9. Watanabe T, Tada M, Nagai H, et al. Helicobacter pylori infection induces gastric cancer in mongolian gerbils. Gastroenterology 1998; 115:642.
  10. Huang JQ, Sridhar S, Chen Y, Hunt RH. Meta-analysis of the relationship between Helicobacter pylori seropositivity and gastric cancer. Gastroenterology 1998; 114:1169.
  11. Eslick GD, Lim LL, Byles JE, et al. Association of Helicobacter pylori infection with gastric carcinoma: a meta-analysis. Am J Gastroenterol 1999; 94:2373.
  12. Persson C, Jia Y, Pettersson H, et al. H. pylori seropositivity before age 40 and subsequent risk of stomach cancer: a glimpse of the true relationship? PLoS One 2011; 6:e17404.
  13. Hansson LR, Engstrand L, Nyrén O, Lindgren A. Prevalence of Helicobacter pylori infection in subtypes of gastric cancer. Gastroenterology 1995; 109:885.
  14. Parsonnet J, Vandersteen D, Goates J, et al. Helicobacter pylori infection in intestinal- and diffuse-type gastric adenocarcinomas. J Natl Cancer Inst 1991; 83:640.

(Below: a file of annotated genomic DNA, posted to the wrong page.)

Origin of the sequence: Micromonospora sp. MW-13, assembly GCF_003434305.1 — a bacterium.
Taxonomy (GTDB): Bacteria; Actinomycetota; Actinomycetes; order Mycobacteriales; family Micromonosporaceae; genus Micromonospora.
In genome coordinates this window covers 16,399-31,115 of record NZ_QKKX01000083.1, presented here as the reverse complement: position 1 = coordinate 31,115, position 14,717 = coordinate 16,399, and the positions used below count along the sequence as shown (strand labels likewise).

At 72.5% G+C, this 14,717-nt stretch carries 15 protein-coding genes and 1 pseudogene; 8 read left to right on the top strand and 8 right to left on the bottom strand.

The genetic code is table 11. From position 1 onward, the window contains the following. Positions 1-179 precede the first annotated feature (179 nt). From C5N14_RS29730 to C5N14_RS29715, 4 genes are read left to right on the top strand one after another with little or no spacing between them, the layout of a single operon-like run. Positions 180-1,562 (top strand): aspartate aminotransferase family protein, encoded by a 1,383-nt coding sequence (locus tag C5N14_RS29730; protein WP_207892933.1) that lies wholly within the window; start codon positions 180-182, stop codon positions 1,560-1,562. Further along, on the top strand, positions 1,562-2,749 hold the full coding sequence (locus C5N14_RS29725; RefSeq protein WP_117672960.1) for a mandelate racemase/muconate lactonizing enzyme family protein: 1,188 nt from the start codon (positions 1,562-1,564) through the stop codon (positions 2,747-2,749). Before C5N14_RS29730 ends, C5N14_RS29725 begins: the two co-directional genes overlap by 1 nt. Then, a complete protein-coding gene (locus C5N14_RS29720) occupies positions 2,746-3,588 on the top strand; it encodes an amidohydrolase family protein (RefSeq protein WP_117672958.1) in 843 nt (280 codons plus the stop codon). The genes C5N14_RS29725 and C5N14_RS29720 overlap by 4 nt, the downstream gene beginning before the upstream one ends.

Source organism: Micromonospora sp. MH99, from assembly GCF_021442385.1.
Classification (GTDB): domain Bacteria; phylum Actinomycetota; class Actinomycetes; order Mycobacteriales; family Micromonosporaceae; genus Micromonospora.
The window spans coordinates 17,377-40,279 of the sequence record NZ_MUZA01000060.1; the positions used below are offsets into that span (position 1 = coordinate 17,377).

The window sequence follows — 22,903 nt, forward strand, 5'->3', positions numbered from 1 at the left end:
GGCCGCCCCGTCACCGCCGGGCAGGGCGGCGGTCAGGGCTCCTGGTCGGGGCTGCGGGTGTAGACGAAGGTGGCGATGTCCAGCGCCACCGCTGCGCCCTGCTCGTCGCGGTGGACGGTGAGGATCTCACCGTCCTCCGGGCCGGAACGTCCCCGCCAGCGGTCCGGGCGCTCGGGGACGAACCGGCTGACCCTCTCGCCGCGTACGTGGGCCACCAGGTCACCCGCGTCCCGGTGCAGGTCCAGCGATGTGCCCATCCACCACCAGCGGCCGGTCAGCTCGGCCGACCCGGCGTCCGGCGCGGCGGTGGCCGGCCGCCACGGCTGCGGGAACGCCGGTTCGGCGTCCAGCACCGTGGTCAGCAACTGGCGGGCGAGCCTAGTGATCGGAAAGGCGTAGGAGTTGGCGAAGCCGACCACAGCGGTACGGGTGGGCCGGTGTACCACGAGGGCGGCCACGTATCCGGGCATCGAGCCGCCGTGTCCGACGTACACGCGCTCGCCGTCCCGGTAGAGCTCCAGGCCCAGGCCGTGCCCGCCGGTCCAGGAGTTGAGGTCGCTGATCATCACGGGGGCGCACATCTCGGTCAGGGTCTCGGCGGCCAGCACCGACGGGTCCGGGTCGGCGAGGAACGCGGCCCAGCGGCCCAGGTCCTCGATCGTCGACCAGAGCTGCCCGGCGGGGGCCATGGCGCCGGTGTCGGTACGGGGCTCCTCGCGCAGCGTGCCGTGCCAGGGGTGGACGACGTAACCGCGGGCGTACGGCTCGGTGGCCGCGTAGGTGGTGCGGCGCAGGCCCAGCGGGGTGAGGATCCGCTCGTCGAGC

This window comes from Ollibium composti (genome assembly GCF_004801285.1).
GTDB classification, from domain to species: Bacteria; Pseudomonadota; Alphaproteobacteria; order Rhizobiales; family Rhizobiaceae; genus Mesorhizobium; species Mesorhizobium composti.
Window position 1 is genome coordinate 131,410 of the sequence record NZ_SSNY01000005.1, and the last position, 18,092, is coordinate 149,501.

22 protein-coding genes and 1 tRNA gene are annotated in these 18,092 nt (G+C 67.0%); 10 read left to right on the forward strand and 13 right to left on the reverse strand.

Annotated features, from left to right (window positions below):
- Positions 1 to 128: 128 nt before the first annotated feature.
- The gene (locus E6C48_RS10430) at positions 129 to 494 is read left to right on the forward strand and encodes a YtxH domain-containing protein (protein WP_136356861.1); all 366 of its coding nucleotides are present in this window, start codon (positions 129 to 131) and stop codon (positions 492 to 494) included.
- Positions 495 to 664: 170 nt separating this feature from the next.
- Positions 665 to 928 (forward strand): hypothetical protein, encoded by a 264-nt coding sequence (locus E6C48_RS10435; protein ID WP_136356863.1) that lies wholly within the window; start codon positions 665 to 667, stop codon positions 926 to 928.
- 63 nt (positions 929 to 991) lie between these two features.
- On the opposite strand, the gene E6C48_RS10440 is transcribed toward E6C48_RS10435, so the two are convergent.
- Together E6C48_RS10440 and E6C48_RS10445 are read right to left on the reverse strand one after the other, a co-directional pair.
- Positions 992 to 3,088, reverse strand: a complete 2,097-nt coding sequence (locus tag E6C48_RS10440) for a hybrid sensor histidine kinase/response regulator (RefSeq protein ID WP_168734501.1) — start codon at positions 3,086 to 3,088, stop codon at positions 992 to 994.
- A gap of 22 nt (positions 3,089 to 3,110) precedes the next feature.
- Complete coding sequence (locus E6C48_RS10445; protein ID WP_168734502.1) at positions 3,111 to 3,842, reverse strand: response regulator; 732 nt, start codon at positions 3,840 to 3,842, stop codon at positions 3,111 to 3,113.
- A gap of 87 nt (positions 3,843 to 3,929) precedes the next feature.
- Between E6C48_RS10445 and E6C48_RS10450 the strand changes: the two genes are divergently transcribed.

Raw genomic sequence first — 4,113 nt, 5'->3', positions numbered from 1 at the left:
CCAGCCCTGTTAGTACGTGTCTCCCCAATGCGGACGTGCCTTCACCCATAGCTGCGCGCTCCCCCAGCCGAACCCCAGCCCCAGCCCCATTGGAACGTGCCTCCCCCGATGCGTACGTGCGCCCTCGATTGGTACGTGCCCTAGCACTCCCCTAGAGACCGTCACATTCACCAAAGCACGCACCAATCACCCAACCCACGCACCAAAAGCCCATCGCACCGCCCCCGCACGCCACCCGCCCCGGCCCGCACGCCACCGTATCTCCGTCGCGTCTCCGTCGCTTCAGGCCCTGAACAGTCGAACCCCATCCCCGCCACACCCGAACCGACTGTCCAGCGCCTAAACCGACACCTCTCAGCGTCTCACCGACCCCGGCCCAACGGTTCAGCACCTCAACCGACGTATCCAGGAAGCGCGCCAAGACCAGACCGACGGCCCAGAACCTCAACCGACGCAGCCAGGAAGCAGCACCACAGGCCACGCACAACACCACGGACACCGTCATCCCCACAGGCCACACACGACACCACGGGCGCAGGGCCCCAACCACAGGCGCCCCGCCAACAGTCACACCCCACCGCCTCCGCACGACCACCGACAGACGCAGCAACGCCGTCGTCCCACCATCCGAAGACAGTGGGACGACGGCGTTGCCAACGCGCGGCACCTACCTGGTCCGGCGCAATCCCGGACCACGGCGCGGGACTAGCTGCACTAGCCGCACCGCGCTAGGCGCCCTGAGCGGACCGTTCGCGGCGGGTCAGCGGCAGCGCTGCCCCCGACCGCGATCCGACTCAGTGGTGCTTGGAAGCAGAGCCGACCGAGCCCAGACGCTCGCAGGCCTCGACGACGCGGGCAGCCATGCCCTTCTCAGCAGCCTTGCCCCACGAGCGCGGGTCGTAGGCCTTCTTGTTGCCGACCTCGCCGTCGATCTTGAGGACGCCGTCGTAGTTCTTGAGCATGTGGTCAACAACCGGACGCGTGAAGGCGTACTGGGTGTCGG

15. Guarner J, Mohar A, Parsonnet J, Halperin D. The association of Helicobacter pylori with gastric cancer and preneoplastic gastric lesions in Chiapas, Mexico. Cancer 1993; 71:297.
  16. An international association between Helicobacter pylori infection and gastric cancer. The EUROGAST Study Group. Lancet 1993; 341:1359.
  17. Parsonnet J, Friedman GD, Vandersteen DP, et al. Helicobacter pylori infection and the risk of gastric carcinoma. N Engl J Med 1991; 325:1127.
  18. Nomura A, Stemmermann GN, Chyou PH, et al. Helicobacter pylori infection and gastric carcinoma among Japanese Americans in Hawaii. N Engl J Med 1991; 325:1132.
  19. Forman D, Newell DG, Fullerton F, et al. Association between infection with Helicobacter pylori and risk of gastric cancer: evidence from a prospective investigation. BMJ 1991; 302:1302.